Does it conceptually bother anybody else that a negative amount in the Transactions sheet against a credit card account makes the account balance go up in the balances sheet?
Great observation…I get it, and if this were traditional, double-entry accounting, as you know, the polarity of the numbers would be generally positive.
For me, I view the Transaction sheet as one, huge collection of things that primarily affect cash flow: cash in, positive. Cash out, negative.
Keeps me balanced. Otherwise, I might loose sleep over insightful questions like yours.
Agreed, @Brad.warren. Tiller at its core is definitely centered around a cashflow perspective.
@brasten, the negative transaction amount causing a positive balance for credit card accounts doesn’t bother me too much since Tiller allows me to qualify an account as an asset or a liability. Everything is properly organized on the balance sheet, so things are pretty straightforward. Another point to observe is that this behavior tracks with how most credit card providers report balances. The balance shows how much you owe the lender, so a positive balance means you owe them that amount, and a negative balance means they owe you the amount, either through a bank transfer of the balance, or applying the balance credit to future transactions.
Great comments! Let me throw a couple additional thoughts out there and see if it changes anybody’s mind:
We get the amounts from Yodlee as positive amounts and make them negative if they are marked as debits. It seems weird to me that we selectively modify data in that way. They almost certainly do not show up on most of our accounts’ websites or statements as negative values. The exact code happens to be this:
return ( type == 'DEBIT' ? (amount * -1) : amount ).toFixed(2)
That only works because Yodlee’s concept of DEBIT and CREDIT is a little weird in my opinion. My understanding is that a transaction that makes a liability account account balance go UP is in fact a CREDIT.
Second thought: in a hypothetical world where Transactions could fill across more than one sheet – imagine a “Bank Accounts” sheet and a “Credit Cards” sheet, for example – would the negative amounts still make sense?
Would a separate Inflow/Outflow columns with positive values make more sense?
Much of this depends on your frame of reference. Here are some basics. Assets = Liabilities + Equity (A=L+E). Or A-L=E. Look at your balances tab. A is on the left and L and E are on the right. In the middle is the equal sign. Thus, A=L+E. Debits are on the left and credits are on the right. Debits are positive, credits are negative. A’s have debit balances and L+E have credit balances. A’s increase with a debit and L+E increase with a credit. A’s decrease with a credit and L+E decrease with a debit. Pluses and minuses can be problematic. You can never go wrong with debits and credits. Are you totally confused yet?
Back to that frame of reference. What is your reference point? You? Or the other party? Example. You borrow $100 from the bank. You get cash and owe a debt. Cash is an A and it increases so that is a debit (plus). You now have a loan due to the bank. The loan payable is a L and it increases so that is a credit (minus). +100 and (100). We balance. How does the bank record the transaction? The bank’s cash (A) decreases so that is a credit (minus). The bank increases loan receivable (A) so that is a debit (plus). (100) and +100. We balance. Notice that your transaction dealt with A and L. The bank’s transaction dealt with two A’s.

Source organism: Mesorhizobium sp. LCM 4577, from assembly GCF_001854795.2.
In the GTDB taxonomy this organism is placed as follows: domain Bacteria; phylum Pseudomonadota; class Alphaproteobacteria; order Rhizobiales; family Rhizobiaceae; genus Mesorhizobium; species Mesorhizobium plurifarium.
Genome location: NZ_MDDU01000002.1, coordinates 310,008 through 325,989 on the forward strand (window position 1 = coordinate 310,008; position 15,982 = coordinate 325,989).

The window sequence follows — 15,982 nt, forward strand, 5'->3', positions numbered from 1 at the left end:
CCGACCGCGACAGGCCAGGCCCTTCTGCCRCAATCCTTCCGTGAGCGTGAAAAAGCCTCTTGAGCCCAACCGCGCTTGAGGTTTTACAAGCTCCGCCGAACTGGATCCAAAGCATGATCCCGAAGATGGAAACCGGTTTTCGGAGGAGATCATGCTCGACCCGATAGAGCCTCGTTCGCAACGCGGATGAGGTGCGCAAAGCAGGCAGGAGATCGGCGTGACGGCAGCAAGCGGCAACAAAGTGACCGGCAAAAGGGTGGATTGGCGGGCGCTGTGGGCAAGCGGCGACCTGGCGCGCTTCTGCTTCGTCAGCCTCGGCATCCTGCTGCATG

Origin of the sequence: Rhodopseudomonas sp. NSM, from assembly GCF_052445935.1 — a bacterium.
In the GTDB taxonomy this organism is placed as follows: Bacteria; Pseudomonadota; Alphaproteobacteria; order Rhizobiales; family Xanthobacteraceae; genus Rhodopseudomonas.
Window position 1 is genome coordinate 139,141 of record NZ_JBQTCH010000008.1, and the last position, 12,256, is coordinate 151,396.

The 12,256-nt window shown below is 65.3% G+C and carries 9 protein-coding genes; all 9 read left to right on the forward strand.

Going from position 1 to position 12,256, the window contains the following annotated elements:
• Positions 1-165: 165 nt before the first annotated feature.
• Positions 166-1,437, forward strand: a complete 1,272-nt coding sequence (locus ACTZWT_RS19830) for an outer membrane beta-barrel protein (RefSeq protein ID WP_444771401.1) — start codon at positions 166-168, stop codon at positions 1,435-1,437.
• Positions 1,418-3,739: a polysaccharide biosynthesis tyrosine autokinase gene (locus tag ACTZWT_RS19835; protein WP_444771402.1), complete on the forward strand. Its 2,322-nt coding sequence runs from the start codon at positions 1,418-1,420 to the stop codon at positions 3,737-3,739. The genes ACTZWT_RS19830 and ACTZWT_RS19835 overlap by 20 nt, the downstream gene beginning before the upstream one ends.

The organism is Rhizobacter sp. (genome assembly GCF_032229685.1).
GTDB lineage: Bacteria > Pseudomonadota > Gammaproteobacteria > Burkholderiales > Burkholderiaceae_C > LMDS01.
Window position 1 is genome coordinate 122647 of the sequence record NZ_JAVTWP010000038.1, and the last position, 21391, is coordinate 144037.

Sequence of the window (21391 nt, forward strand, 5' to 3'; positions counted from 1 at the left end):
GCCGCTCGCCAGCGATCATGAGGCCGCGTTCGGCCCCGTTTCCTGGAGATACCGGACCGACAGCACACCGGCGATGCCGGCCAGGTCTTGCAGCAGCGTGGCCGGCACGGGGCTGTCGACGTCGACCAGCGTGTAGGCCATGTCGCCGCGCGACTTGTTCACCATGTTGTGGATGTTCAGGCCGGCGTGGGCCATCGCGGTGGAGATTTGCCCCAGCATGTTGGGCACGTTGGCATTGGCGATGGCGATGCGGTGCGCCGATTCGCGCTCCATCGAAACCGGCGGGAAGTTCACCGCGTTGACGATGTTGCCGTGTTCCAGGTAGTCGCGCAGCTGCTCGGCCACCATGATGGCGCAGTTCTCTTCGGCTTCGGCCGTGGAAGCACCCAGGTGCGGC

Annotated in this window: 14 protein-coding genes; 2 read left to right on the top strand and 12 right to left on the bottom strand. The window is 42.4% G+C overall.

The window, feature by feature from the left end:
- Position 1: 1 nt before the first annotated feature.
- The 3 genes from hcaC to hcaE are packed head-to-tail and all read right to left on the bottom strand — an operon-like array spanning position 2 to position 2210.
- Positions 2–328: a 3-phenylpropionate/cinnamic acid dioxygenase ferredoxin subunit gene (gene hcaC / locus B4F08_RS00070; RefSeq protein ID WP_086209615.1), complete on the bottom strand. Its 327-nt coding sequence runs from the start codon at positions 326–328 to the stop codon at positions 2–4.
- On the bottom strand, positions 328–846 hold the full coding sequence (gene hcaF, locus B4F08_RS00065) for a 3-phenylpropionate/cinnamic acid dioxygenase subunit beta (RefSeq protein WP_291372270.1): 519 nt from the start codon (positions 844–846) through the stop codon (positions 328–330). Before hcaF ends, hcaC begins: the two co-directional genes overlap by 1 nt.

So, is the cash a debit or a credit? For you it is a debit. For the bank it is a credit. You have a payable (L) and the bank has a receivable (A).
On the income statement, expenses are debits (plus) and income items are credits (minus).
Now, replace bank with credit card company (CCC). You make purchases with your credit card. Generally, you debit expense and credit loan payable. The CCC credits cash and debits loan receivable. After charging $500 of purchases for the month, your loan payable to CCC is $500 and the CCC’s loan receivable from you is $500. You pay it off in full. You credit cash and debit loan payable. CCC debits cash and credits loan receivable. So now your loan payable is paid off in full and CCC’s loan receivable is collected in full.
Sometimes it helps to see it all written down. So, what is the question now?
This is a great write-up, Blake, thank you!
All the other details aside, this is exactly my concern.
I think this video sums up your points in 2 minutes @Blake ?
(thanks @Janelle for sharing the with me )
This is right, from what I’ve seen in general, a CSV export from the bank includes a column that has the “type” (credit/debit), which if we included in Transactions sheet along with the account type associated with the transaction could clean things up without needing separate transactions sheets (e.g. Bank transactions, credit card transactions), which I am pretty strongly not in favor of as it (separate transactions sheets) introduces unnecessary complexity I have to coach customers on IMHO… I think the issue is that Yodlee gets it wrong sometimes (due to which POV they’re choosing to use as referenced in the video and discussion above)…
I guess that’s a different discussion, but as we introduce support for multiple currencies and transaction types (cryptos, investment asset reallocations, etc) it will make less and less sense to continue to limit the options in that regard.
Perfectly said. I am working on my next project…stocks.